Nearly 8,000 homeless in B.C., first province-wide count reveals

Twenty-four seperate counts in B.C. cities found there are thousands of homeless in all corners of province

More than 7,500 people are homeless across British Columbia, leaving much work to be done to prevent and address the issue, according to the provincial government.

The data, released Tuesday by the ministry in charge of social development and poverty reduction, is based off 24 separate homeless counts in 2017 and 2018 in cities including Williams Lake, Campbell River and Penticton.

It found that 7,655 people are homeless, with 37 per cent regularly living on the street and not in shelter spaces. This is the first time a provincial count has been held in B.C.

The staggering statistic includes 219 children under the age of 19 who were accompanied by a parent or guardian at the time of the count. Twenty per cent were aged 55 years or older while 15 per cent were under the age of 25.

The counts found that while a majority of those homeless, or 3,605, are located in Metro Vancouver, other regions such as Nelson, Comox Valley and Salt Spring Island are all home to more than 100 people struggling to find stable living conditions.

In Nanaimo, where officials have been grappling with tent cities and encampments for years, a federally-funded count found 300 people living in homelessness. Federal counts in Kamloops and Kelowna reported 195 and 286 homeless people, respectively.

READ MORE: B.C. women fleeing violence to get new transition housing facilities

Minister Shane Simpson said in a news release that too many people working, on a pension or suffering from illness have been left behind.

“This level of homelessness should never have been allowed to take hold,” he said.

The three main barriers to accessing housing by those spoken to during the counts were high rents, low incomes and a lack of available, suitable housing, according to the report.

Mental health, addiction and lack of supports after aging out of foster care were other key issues – similar to trends found through hyper-local counts that have happened in Metro Vancouver and the Greater Victoria region for several years.

READ MORE: Nearly 700 homeless youth in Metro Vancouver point to gaps in housing, advocates say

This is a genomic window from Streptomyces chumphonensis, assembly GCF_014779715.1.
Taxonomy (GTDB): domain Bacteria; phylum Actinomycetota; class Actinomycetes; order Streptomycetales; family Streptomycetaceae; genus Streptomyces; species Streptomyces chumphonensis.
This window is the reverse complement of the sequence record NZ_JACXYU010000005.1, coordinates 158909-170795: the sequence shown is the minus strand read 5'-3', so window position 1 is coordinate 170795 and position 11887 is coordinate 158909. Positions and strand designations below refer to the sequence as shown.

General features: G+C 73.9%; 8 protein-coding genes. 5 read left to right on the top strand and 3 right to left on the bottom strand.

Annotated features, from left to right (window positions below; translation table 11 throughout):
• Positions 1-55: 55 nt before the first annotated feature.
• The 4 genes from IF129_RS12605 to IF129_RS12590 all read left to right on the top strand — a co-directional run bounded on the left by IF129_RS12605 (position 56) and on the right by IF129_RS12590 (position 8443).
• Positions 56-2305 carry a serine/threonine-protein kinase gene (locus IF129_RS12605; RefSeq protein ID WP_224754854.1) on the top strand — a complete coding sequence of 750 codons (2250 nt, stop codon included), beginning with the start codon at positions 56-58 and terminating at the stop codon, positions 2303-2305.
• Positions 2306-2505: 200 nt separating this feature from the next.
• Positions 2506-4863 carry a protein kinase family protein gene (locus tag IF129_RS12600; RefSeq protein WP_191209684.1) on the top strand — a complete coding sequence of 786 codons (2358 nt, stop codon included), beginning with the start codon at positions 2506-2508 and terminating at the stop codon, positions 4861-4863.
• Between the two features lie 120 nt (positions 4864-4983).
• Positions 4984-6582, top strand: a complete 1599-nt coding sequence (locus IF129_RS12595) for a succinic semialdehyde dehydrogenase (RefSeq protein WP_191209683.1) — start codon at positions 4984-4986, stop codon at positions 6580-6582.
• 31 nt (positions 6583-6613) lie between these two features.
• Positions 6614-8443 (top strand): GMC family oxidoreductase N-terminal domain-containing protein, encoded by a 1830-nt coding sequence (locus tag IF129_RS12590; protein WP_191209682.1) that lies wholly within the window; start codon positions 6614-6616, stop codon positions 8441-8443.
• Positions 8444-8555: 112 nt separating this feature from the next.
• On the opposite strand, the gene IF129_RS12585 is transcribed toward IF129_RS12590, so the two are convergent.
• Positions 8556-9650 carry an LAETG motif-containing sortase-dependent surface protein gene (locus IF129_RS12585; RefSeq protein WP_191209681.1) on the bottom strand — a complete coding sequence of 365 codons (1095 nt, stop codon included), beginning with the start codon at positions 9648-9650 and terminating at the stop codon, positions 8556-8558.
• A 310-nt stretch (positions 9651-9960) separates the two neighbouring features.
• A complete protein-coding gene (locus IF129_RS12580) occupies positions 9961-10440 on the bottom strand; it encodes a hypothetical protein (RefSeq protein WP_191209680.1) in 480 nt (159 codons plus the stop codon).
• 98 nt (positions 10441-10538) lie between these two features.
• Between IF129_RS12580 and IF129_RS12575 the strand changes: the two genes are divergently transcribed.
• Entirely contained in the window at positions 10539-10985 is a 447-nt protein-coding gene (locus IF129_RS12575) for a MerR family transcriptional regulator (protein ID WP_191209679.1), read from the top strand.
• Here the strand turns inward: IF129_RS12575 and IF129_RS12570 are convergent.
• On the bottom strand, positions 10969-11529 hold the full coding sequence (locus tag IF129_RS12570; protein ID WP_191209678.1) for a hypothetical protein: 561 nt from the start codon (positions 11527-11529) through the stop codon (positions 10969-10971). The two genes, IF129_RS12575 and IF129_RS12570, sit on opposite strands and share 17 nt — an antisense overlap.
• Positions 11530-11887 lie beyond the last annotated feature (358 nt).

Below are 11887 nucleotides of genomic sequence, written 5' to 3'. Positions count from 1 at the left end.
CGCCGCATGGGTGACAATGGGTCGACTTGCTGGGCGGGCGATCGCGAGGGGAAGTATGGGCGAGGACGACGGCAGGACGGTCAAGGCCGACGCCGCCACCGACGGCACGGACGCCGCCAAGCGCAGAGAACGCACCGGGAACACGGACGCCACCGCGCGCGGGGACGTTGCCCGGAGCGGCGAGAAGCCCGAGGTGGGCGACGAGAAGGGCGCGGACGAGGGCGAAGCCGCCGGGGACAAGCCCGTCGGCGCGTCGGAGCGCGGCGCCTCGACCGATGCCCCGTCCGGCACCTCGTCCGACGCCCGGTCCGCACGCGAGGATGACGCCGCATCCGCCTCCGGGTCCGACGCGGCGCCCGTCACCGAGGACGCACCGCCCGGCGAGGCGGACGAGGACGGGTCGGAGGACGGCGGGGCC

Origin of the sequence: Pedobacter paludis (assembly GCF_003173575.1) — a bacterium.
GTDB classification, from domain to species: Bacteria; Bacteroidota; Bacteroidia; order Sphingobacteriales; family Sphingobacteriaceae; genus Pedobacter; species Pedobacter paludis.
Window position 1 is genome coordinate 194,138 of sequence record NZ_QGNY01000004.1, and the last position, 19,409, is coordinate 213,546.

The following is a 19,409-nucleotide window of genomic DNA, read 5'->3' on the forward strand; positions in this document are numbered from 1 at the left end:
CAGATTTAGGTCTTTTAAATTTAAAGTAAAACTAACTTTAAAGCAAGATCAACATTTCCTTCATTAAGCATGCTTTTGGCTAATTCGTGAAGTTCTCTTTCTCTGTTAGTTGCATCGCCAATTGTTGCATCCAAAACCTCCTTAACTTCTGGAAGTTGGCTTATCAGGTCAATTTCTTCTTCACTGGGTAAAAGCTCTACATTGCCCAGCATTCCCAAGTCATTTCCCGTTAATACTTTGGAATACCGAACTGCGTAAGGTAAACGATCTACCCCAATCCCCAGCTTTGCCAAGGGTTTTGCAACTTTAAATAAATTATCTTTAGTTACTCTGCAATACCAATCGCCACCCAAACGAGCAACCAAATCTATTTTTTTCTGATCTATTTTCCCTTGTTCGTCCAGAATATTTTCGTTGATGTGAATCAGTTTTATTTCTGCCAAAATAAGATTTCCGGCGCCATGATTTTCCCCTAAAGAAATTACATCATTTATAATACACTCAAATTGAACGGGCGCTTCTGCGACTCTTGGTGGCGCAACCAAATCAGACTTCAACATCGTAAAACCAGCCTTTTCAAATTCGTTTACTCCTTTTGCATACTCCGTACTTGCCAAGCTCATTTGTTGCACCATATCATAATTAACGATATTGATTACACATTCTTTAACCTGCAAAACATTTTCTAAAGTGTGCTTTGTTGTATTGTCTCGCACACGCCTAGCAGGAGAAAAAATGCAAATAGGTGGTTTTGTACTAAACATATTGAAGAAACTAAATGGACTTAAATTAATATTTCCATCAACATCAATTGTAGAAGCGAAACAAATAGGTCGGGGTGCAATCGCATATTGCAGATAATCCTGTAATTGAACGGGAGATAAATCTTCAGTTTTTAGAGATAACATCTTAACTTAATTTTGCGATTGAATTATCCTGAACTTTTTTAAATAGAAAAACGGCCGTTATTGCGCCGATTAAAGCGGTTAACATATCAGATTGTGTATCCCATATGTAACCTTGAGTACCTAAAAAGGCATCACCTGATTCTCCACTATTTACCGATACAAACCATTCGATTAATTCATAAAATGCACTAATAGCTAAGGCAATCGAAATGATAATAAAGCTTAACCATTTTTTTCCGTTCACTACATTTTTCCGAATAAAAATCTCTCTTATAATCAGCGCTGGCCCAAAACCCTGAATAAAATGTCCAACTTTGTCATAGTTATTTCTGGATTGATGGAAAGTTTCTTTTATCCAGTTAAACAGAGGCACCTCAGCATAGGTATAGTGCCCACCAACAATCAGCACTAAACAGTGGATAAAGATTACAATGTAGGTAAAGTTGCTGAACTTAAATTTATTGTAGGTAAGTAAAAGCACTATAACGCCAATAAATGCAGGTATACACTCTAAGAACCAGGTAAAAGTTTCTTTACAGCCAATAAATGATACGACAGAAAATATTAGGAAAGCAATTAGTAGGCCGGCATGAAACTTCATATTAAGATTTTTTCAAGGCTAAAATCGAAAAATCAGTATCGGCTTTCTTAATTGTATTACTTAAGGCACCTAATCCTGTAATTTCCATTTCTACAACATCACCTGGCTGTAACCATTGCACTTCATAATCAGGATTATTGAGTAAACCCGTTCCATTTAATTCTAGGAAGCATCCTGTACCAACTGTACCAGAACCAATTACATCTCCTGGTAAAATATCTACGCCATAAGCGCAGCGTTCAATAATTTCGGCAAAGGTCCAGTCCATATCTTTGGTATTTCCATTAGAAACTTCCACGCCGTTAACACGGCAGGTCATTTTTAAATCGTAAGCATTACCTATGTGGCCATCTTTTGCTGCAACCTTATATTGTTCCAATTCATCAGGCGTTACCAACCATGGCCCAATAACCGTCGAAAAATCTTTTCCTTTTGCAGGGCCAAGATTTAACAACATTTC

More than half of respondents, or 56 per cent, reported battling addiction, while 58 per cent reported having two or more health conditions.

Nearly 30 per cent of those counted had been in foster care or a youth group home. That number increased to 40 per cent in the Fraser Valley, Prince George, Williams Lake and Campbell River.

About 40 per cent were on income assistance, and 29 per cent were relying on disability benefits to get by. Nearly 20 per cent said they were employed.

Indigenous people are also over-represented, the report found, making up 38 per cent of the total number of those without housing.

The provincial government said Tuesday the report serves as a baseline for B.C.’s first Poverty Reduction Strategy, which is expected to be released in 2019.


@ashwadhwani
ashley.wadhwani@bpdigital.ca

Like us on Facebook and follow us on Twitter.

View the full report here:

2018 BC Homeless Counts by Ashley Wadhwani on Scribd

Get local stories you won't find anywhere else right to your inbox.
Sign up here

Just Posted

Terrace property tax payments steadily coming in

City postponed penalties for late 2020 taxes in response to pandemic uncertainty

$80 million gas pipeline upgrade project proposed by PNG

Gas pipeline upgrades needed from Salvus to Port Edward near Prince Rupert

Brucejack mine fatality identified

Patrick Critch was from Newfoundland

Pretivm Resources reports fatality at Brucejack mine

The isolated incident occurred last Friday, and the employee passed away on Sunday in hospital

Skeena Diversity Society in Terrace receives funding

An online survey will inform the society on how to best spend the money

B.C. doctors, dentists call on province for mandatory mask rule

Open letter says masks should be worn in indoor public spaces, public transportation or in crowds

Dwindling B.C. bamboo supply leaves Calgary Zoo biologists worried about pandas

Zoo has been trying to send pandas back to China since May

Facebook launches its new TikTok clone, Instagram Reels

Facebook has a long tradition of cloning competitive services

B.C. Appeal Court prevents Victoria woman from using the term ‘death midwife’ in her job

Pashta MaryMoon claimed she had been providing “death-care services” for more than 40 years

‘We all have anxieties’: B.C.’s top doctor addresses return-to-school fears amid COVID-19

Dr. Bonnie Henry promises school restart plan safe for B.C. kids

Abbotsford mom worried about her two kids in Beirut following explosion

Shelley Beyak’s children were abducted by their dad in 2018

Young Canadians, hospitality workers bear the brunt of mental strain in 2020: report

A study by Morneau Shepell points to economic uncertainty in the pandemic as the cause for angst

Health Canada recalling more than 50 hand sanitizers in evolving list

Organization says to stop using products listed, and to consult a health-care professional

Most Read